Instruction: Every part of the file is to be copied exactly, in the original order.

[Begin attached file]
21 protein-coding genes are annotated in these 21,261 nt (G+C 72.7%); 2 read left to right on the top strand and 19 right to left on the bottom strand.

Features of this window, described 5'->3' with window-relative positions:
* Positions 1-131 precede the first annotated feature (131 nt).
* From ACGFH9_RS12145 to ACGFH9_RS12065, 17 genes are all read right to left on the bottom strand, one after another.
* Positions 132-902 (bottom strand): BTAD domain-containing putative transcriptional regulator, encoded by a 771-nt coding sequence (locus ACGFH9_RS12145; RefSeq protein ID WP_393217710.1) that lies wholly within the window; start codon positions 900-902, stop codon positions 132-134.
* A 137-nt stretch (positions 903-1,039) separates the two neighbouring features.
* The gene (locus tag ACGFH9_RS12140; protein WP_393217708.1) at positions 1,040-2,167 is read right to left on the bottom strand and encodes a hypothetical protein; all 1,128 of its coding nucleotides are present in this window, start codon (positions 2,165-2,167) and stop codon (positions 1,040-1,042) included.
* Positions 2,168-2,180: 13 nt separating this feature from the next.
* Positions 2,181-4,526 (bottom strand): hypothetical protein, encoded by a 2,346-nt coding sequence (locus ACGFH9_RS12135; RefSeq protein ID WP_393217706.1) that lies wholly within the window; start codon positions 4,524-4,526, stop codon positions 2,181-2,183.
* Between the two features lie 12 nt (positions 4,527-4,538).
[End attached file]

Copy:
21 protein-coding genes are annotated in these 21,261 nt (G+C 72.7%); 2 read left to right on the top strand and 19 right to left on the bottom strand.

Features of this window, described 5'->3' with window-relative positions:
* Positions 1-131 precede the first annotated feature (131 nt).
* From ACGFH9_RS12145 to ACGFH9_RS12065, 17 genes are all read right to left on the bottom strand, one after another.
* Positions 132-902 (bottom strand): BTAD domain-containing putative transcriptional regulator, encoded by a 771-nt coding sequence (locus ACGFH9_RS12145; RefSeq protein ID WP_393217710.1) that lies wholly within the window; start codon positions 900-902, stop codon positions 132-134.
* A 137-nt stretch (positions 903-1,039) separates the two neighbouring features.
* The gene (locus tag ACGFH9_RS12140; protein WP_393217708.1) at positions 1,040-2,167 is read right to left on the bottom strand and encodes a hypothetical protein; all 1,128 of its coding nucleotides are present in this window, start codon (positions 2,165-2,167) and stop codon (positions 1,040-1,042) included.
* Positions 2,168-2,180: 13 nt separating this feature from the next.
* Positions 2,181-4,526 (bottom strand): hypothetical protein, encoded by a 2,346-nt coding sequence (locus ACGFH9_RS12135; RefSeq protein ID WP_393217706.1) that lies wholly within the window; start codon positions 4,524-4,526, stop codon positions 2,181-2,183.
* Between the two features lie 12 nt (positions 4,527-4,538).